A soup story

Back in 2010 we were up against it.

After setting up in 2007, our organic pies business had a promising start. Lots of interest, lots of sales development work, not a lot of orders. Three years and lots of money spent with little to show for it.

Most of the money went on building a great bakery and most of the time on developing products, sales leads and all the systems you need nowadays to legally prove the food you are making is safe.

Three years in, we had lots of potential orders in the pipeline but the harsh reality was we had just £420 left in the bank and not enough orders to cover another month’s overhead. With just 2 weeks of cash left we thought all was lost.

Then we got a phonecall telling us that one of the leads had led to our single biggest order. The prestigious Ryder Cup was being held at the Celtic Manor in Newport and three weeks earlier we’d been asked to pitch for an Organic Pie and Mash pop-up. Five thousand pies. Two metric tonnes of mashed potato and a half tonne of organic gravy. A week to make it in. And payment within 7 days.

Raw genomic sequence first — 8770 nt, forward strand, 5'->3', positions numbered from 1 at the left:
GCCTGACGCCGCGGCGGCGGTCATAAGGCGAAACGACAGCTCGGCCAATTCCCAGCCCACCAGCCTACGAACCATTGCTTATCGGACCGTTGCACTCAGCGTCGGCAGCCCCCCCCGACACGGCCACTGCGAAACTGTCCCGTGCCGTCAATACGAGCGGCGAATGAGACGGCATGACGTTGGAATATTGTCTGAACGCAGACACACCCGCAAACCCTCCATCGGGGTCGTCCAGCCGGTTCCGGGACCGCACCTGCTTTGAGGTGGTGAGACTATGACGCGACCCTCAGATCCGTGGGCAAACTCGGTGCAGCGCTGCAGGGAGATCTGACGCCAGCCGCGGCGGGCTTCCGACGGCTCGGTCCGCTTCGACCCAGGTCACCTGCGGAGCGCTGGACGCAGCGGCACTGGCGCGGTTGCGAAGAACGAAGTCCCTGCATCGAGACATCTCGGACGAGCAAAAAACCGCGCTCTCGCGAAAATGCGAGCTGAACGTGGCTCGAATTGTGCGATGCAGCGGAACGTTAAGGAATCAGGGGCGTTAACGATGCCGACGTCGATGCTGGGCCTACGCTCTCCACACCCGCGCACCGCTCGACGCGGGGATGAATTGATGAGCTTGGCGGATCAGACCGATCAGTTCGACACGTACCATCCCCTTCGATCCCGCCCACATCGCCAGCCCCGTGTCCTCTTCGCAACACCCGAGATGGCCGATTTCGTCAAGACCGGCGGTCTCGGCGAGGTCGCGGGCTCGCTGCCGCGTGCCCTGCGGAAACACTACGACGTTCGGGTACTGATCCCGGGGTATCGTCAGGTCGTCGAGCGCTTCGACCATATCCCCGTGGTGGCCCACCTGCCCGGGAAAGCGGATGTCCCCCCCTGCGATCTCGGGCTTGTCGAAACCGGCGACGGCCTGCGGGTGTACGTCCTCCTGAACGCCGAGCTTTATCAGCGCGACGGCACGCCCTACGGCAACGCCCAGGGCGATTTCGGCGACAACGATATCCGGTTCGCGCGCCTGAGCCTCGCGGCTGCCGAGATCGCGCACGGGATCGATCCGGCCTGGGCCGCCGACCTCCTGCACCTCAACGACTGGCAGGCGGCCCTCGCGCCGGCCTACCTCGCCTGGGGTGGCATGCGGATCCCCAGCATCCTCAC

We rounded the (two) troops and got to work. What a week it was. Whenever we’re having a heavy week at Timberhill and we’re struggling to keep it all together we just think back to that week and how on earth four of us managed it.

But we did, and the day arrived when the delivery truck came to collect it, and backed into the yard. We began bringing out this pie feast ready to load onto the truck when the driver popped his head out of the window and said “Where’s your forklift?”.

We didn’t have a forklift. All the hauliers we used for our orders had hydraulic tail-lifts on the back of the trucks for raising and lowering pallets onto the vehicle’s cargo bed, at shoulder height.

“We’ll just use your tail-lift” we said.

“Ain’t got no tail-lift mate” came the reply. “And there ain’t no other wagons that can collect this order. I’m the only one on this run today.”

There was only one thing for it. Me, Natalie, Daniel Cannon and Martyn Reeve tightened our belts and pulled up our wellies and, with much grunting and spittle, lifted each of the seven pallets onto the truck’s payload area. By hand.

The pies made it there in time. Tiger Woods most probably ate loads of them. We got paid and so did our landlord. The order bought us enough time to convert the remaining leads into orders and keep the company alive.

Which, conveniently, brings me onto soup. We didn’t just earn a profit from that order, we learned a heck of a lot about making naturally flavourful pie sauces and gravy. Which helpfully, are the same skills needed to make great soup.

So after the Summer rest, a big welcome back to the menu for Soup & Sourdough.